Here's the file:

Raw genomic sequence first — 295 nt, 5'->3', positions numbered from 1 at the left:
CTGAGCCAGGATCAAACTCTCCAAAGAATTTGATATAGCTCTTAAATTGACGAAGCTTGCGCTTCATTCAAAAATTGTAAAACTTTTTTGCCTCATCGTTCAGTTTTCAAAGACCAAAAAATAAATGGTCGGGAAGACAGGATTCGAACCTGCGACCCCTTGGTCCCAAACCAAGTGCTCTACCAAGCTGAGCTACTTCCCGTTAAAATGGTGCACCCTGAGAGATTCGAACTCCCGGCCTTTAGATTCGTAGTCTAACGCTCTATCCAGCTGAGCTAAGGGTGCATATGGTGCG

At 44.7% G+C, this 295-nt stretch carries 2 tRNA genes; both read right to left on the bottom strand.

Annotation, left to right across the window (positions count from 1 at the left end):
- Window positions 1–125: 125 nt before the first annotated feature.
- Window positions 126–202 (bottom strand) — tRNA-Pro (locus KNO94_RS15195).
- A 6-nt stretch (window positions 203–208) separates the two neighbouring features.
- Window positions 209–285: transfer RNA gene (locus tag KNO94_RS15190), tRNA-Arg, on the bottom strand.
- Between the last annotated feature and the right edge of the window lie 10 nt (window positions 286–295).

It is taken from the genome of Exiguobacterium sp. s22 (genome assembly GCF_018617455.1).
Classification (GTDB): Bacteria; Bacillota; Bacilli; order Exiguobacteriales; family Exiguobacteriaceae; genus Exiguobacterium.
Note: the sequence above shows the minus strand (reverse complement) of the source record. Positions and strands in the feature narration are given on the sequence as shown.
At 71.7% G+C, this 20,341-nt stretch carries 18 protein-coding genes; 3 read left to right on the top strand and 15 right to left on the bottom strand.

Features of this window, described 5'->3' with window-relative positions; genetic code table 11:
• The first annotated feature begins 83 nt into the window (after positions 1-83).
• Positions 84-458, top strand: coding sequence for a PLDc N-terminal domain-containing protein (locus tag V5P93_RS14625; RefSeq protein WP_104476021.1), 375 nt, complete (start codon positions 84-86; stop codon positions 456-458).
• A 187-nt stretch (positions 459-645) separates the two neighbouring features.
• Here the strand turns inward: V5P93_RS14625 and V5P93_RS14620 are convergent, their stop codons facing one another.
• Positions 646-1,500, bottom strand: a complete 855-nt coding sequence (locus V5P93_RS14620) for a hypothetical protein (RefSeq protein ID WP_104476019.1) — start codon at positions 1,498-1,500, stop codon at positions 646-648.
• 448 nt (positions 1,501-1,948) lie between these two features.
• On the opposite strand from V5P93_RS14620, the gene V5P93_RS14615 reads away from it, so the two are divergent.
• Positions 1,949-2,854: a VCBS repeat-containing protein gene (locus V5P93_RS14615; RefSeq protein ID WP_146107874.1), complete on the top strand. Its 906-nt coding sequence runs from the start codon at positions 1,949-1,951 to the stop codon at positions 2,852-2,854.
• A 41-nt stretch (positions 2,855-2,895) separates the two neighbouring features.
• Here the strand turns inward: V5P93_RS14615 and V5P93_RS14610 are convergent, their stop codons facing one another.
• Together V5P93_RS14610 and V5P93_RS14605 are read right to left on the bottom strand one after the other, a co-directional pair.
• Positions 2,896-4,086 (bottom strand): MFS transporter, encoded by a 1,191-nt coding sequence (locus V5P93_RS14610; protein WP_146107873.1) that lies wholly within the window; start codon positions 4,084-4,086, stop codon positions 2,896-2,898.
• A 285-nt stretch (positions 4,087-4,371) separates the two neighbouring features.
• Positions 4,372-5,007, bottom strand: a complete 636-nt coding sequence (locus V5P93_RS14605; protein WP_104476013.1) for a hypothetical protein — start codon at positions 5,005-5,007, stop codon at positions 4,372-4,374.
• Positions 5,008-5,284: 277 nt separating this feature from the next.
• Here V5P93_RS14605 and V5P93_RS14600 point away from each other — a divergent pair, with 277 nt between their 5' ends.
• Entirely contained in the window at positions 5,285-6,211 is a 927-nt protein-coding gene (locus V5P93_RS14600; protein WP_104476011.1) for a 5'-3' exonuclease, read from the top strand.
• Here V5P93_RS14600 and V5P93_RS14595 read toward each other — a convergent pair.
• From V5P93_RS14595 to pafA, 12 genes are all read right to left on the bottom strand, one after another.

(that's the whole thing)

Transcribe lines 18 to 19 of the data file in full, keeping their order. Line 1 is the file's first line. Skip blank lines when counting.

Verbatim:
• Here the strand turns inward: V5P93_RS14625 and V5P93_RS14620 are convergent, their stop codons facing one another.
• Positions 646-1,500, bottom strand: a complete 855-nt coding sequence (locus V5P93_RS14620) for a hypothetical protein (RefSeq protein ID WP_104476019.1) — start codon at positions 1,498-1,500, stop codon at positions 646-648.